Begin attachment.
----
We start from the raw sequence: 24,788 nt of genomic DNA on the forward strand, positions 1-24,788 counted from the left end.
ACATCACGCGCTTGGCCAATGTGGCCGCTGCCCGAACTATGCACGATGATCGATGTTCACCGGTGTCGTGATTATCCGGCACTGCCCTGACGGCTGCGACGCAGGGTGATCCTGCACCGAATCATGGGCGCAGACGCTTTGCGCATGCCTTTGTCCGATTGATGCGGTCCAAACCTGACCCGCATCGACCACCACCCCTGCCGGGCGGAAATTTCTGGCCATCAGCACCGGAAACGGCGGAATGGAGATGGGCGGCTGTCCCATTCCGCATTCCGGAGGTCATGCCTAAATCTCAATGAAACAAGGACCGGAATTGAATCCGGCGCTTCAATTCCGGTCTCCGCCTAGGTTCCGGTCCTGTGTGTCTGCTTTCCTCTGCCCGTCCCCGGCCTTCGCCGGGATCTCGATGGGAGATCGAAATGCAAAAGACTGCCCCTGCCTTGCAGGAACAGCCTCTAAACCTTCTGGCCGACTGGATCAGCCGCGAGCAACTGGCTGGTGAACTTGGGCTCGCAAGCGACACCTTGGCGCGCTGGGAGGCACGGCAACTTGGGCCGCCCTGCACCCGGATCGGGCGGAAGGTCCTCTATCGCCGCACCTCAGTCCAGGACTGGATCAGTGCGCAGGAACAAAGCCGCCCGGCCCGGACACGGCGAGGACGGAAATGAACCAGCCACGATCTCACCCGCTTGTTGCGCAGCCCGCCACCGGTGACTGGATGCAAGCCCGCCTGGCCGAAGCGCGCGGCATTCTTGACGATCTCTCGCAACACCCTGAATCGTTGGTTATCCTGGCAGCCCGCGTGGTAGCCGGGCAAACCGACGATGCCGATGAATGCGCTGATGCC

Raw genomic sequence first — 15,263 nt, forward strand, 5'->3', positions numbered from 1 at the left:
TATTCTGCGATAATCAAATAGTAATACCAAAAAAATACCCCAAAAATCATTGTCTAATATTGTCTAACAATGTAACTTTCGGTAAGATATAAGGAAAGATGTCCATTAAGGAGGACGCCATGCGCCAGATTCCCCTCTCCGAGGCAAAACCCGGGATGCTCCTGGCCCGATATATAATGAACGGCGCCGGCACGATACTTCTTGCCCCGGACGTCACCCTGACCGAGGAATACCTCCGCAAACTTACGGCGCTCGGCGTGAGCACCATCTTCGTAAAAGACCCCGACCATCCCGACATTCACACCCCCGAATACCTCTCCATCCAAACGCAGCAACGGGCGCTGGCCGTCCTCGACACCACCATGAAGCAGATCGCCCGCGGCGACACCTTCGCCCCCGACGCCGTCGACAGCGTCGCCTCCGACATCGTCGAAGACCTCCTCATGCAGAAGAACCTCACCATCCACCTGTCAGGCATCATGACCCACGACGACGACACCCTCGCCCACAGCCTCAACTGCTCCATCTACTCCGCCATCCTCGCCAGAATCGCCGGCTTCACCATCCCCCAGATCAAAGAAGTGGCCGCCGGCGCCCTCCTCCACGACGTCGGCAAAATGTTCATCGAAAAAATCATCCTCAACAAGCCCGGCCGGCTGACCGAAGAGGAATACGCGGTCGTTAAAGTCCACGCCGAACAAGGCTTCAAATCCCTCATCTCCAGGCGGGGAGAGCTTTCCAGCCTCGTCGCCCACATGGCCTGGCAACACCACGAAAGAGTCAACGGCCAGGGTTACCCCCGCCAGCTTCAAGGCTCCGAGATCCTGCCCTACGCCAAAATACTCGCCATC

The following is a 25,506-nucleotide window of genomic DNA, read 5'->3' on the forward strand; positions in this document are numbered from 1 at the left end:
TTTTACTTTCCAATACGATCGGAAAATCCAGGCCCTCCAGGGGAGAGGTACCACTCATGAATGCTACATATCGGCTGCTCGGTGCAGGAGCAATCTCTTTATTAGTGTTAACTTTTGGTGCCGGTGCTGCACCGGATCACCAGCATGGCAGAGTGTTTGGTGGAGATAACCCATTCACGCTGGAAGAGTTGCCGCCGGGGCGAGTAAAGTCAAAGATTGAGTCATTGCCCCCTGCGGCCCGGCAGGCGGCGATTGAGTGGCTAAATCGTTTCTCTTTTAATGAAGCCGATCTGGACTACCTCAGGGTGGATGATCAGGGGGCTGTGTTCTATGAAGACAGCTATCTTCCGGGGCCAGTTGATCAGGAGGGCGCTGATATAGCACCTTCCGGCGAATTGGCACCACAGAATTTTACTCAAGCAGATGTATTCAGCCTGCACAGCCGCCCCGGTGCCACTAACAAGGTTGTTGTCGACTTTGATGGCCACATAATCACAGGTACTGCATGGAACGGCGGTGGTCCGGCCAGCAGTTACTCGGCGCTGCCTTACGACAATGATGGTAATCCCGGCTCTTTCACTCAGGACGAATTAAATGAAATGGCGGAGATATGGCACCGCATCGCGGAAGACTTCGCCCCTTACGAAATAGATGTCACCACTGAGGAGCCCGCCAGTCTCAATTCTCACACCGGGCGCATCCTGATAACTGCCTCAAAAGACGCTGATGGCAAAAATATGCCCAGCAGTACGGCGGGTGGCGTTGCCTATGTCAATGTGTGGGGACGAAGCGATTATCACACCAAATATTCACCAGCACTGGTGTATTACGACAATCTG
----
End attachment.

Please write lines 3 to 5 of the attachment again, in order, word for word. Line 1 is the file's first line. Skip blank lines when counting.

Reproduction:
Raw genomic sequence first — 15,263 nt, forward strand, 5'->3', positions numbered from 1 at the left:
TATTCTGCGATAATCAAATAGTAATACCAAAAAAATACCCCAAAAATCATTGTCTAATATTGTCTAACAATGTAACTTTCGGTAAGATATAAGGAAAGATGTCCATTAAGGAGGACGCCATGCGCCAGATTCCCCTCTCCGAGGCAAAACCCGGGATGCTCCTGGCCCGATATATAATGAACGGCGCCGGCACGATACTTCTTGCCCCGGACGTCACCCTGACCGAGGAATACCTCCGCAAACTTACGGCGCTCGGCGTGAGCACCATCTTCGTAAAAGACCCCGACCATCCCGACATTCACACCCCCGAATACCTCTCCATCCAAACGCAGCAACGGGCGCTGGCCGTCCTCGACACCACCATGAAGCAGATCGCCCGCGGCGACACCTTCGCCCCCGACGCCGTCGACAGCGTCGCCTCCGACATCGTCGAAGACCTCCTCATGCAGAAGAACCTCACCATCCACCTGTCAGGCATCATGACCCACGACGACGACACCCTCGCCCACAGCCTCAACTGCTCCATCTACTCCGCCATCCTCGCCAGAATCGCCGGCTTCACCATCCCCCAGATCAAAGAAGTGGCCGCCGGCGCCCTCCTCCACGACGTCGGCAAAATGTTCATCGAAAAAATCATCCTCAACAAGCCCGGCCGGCTGACCGAAGAGGAATACGCGGTCGTTAAAGTCCACGCCGAACAAGGCTTCAAATCCCTCATCTCCAGGCGGGGAGAGCTTTCCAGCCTCGTCGCCCACATGGCCTGGCAACACCACGAAAGAGTCAACGGCCAGGGTTACCCCCGCCAGCTTCAAGGCTCCGAGATCCTGCCCTACGCCAAAATACTCGCCATC

The following is a 25,506-nucleotide window of genomic DNA, read 5'->3' on the forward strand; positions in this document are numbered from 1 at the left end: